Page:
Not everyone wants to take over the world. Not everyone wants to be disruptive, innovative, on the front lines (buzzword buzzword, buzzword). And not everyone gets pleasure out of being a leader.

The origin of the word ‘entrepreneur’ is ‘one who undertakes or manages’. It’s one option that not everyone chooses. There are enablers and creators and entertainers and builders and all kinds of other people who fit into the category of the Nonpreneur, i.e. someone who does not undertake or manage. 

I am one of those people who doesn’t really ache to be the CEO of anything. I can lead from the front when necessary, but honestly? That doesn’t float my boat. The thought alone is suffocating.

Instead, I have discovered that I am an Enabler (not the kind that gices kids alcohol and cigarettes, the other kind). What actually makes me happy is helping other people lead, inspiring their internal entrepreneur, sussing out their version of success, stepping into fame and rustling up their fortune.

As someone who coaches startups, I often get asked the question,

“Why don’t you have a startup?”

The simplest and most honest answer I can give is this, “I don’t want one.”

I don’t want to be part of that world and I don’t want the responsibility that comes along with it (three kids is as entrepreneurial as I want to be right now). But I’m truly happy helping those who do, to get there. Simply speaking, I see the success I’ve enabled in others as my own success too.

Believe it or not, those things are not the drivers in life for everyone.

Ask me what my ideal life looks like and I’ll tell you something along the lines of living a quiet peaceful life surrounded by books and cats and kids and plants, and making a contribution to society when I can. I don’t want to be in the race. I want to be a cheerleader for those in the race, while I sit on the sidelines and write and draw and sip my wine. But I will be your biggest and best cheerleader if you choose to join the race. I promise.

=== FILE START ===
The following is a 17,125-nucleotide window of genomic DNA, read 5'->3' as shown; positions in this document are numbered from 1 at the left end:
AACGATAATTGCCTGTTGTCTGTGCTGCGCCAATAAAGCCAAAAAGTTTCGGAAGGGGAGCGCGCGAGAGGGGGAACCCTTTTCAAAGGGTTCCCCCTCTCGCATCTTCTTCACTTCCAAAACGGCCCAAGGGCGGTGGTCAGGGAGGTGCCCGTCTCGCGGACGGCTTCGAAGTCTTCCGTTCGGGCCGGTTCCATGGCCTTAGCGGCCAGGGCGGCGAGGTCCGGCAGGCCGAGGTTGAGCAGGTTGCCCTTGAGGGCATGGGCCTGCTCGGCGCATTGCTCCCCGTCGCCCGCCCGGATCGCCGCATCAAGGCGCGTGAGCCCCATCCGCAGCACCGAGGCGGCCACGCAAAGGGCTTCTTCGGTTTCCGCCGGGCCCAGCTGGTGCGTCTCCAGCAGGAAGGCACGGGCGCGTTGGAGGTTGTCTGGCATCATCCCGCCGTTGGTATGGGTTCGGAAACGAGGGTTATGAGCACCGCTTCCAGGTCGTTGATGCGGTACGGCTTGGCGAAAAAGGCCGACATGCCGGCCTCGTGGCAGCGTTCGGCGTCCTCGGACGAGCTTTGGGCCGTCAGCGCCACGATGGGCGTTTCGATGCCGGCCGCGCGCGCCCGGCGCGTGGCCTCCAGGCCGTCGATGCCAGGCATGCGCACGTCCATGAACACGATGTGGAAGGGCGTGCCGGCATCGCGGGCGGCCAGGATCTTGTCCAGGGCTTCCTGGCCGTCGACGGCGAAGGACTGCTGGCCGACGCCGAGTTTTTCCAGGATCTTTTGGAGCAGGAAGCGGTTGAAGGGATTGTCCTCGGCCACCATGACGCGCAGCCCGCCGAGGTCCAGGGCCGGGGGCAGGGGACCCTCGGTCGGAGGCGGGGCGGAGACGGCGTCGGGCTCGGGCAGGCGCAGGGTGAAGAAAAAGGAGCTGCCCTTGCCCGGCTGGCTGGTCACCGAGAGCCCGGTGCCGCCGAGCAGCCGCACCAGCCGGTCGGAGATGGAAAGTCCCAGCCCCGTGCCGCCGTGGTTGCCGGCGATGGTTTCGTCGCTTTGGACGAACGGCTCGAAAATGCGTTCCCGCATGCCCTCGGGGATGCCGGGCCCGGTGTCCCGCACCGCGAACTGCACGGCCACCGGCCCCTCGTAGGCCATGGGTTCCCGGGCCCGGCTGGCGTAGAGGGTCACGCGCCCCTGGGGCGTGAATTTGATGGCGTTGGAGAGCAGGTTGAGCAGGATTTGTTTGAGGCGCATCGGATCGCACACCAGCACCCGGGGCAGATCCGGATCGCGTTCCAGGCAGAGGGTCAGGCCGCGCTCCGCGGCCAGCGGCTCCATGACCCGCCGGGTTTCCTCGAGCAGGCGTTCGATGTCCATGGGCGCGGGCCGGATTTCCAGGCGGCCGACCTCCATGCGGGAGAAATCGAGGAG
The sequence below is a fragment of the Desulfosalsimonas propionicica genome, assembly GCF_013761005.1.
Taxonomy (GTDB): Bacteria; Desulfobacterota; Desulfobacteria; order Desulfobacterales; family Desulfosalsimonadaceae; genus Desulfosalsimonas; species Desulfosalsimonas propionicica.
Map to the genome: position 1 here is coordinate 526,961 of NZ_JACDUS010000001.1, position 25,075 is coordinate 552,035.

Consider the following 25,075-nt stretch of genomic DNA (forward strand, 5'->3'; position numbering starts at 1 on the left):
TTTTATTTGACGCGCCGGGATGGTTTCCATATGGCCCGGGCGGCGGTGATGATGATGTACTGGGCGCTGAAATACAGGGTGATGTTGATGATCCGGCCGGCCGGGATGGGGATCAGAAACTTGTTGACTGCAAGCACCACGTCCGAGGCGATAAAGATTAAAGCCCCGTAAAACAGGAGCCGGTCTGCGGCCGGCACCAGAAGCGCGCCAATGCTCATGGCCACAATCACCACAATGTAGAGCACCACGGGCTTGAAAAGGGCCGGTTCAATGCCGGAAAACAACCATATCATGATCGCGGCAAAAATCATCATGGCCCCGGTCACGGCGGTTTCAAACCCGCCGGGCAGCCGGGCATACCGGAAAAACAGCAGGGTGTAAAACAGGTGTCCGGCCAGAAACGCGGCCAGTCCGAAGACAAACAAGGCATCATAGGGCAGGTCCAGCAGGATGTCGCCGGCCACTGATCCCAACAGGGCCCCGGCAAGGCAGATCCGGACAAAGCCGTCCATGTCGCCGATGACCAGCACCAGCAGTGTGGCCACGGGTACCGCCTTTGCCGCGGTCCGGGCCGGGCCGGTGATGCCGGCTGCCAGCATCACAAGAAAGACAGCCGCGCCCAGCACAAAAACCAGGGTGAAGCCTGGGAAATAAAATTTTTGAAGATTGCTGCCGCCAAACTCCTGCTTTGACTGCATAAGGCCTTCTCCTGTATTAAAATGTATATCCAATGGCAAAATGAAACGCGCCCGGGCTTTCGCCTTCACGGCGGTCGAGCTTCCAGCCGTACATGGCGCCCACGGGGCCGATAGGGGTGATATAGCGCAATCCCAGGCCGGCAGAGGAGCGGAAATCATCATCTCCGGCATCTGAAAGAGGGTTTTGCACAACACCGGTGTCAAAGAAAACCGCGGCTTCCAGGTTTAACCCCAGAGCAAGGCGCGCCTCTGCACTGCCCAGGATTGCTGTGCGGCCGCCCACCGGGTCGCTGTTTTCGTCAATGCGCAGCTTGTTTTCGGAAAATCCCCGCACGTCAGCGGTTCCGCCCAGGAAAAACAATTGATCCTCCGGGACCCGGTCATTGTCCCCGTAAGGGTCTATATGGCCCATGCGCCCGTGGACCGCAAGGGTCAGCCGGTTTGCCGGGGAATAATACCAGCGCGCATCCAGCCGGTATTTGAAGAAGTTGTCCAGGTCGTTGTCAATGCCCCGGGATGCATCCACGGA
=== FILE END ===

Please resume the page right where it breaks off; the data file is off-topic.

Now life would be just peachy except that Nonpreneurs sometimes have to deal with the tyranny of the Entrepreneur. When people do not see the value in what you’re doing and belittle you and your abilities, simply because you ‘teach’ or ‘coach’ or support and enable rather than doing it yourself.

If everyone is ‘doing it’ themselves, where would your support structure be? Who would work for you, inspire you, mentor and advise you? Who’s shoulder would you cry on? Who would buy from you? Who would talk about your work and spread the word?

Entrepreneurs can make the mistake of taking their support structure for granted, not giving credit to those behind the scenes, not acknowledging their contribution to your success, and not returning the support when they need a little from you.

The old adage of ‘those who can’t do, teach’, is off by a couple words. A more accurate description of Nonpreneurs (and me in specific) is perhaps, ‘those who don’t want to do, teach.’

Kathy

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